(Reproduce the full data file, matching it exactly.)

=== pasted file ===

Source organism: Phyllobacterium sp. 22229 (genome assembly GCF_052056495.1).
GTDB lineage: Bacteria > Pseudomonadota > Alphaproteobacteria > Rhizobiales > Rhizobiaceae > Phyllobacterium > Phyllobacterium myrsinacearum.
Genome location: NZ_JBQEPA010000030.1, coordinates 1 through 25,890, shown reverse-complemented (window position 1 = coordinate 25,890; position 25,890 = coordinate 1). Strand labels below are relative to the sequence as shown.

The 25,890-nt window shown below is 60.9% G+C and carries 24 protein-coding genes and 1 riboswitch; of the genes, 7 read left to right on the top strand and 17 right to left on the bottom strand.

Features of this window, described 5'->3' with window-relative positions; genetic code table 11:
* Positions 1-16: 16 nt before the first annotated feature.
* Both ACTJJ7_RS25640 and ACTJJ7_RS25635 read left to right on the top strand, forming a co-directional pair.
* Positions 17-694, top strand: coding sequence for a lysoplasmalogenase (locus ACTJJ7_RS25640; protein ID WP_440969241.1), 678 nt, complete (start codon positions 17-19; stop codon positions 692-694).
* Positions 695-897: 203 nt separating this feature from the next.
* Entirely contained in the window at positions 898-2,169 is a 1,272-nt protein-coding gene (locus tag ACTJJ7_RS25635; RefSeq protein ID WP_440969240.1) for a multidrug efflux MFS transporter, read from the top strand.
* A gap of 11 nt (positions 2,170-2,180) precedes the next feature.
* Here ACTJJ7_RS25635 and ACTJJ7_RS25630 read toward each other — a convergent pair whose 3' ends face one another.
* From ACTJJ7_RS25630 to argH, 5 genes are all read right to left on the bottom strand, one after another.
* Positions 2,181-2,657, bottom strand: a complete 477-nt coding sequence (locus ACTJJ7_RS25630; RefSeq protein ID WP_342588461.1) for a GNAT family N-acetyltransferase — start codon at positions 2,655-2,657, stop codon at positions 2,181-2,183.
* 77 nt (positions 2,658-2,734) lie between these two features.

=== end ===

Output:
Source organism: Phyllobacterium sp. 22229 (genome assembly GCF_052056495.1).
GTDB lineage: Bacteria > Pseudomonadota > Alphaproteobacteria > Rhizobiales > Rhizobiaceae > Phyllobacterium > Phyllobacterium myrsinacearum.
Genome location: NZ_JBQEPA010000030.1, coordinates 1 through 25,890, shown reverse-complemented (window position 1 = coordinate 25,890; position 25,890 = coordinate 1). Strand labels below are relative to the sequence as shown.

The 25,890-nt window shown below is 60.9% G+C and carries 24 protein-coding genes and 1 riboswitch; of the genes, 7 read left to right on the top strand and 17 right to left on the bottom strand.

Features of this window, described 5'->3' with window-relative positions; genetic code table 11:
* Positions 1-16: 16 nt before the first annotated feature.
* Both ACTJJ7_RS25640 and ACTJJ7_RS25635 read left to right on the top strand, forming a co-directional pair.
* Positions 17-694, top strand: coding sequence for a lysoplasmalogenase (locus ACTJJ7_RS25640; protein ID WP_440969241.1), 678 nt, complete (start codon positions 17-19; stop codon positions 692-694).
* Positions 695-897: 203 nt separating this feature from the next.
* Entirely contained in the window at positions 898-2,169 is a 1,272-nt protein-coding gene (locus tag ACTJJ7_RS25635; RefSeq protein ID WP_440969240.1) for a multidrug efflux MFS transporter, read from the top strand.
* A gap of 11 nt (positions 2,170-2,180) precedes the next feature.
* Here ACTJJ7_RS25635 and ACTJJ7_RS25630 read toward each other — a convergent pair whose 3' ends face one another.
* From ACTJJ7_RS25630 to argH, 5 genes are all read right to left on the bottom strand, one after another.
* Positions 2,181-2,657, bottom strand: a complete 477-nt coding sequence (locus ACTJJ7_RS25630; RefSeq protein ID WP_342588461.1) for a GNAT family N-acetyltransferase — start codon at positions 2,655-2,657, stop codon at positions 2,181-2,183.
* 77 nt (positions 2,658-2,734) lie between these two features.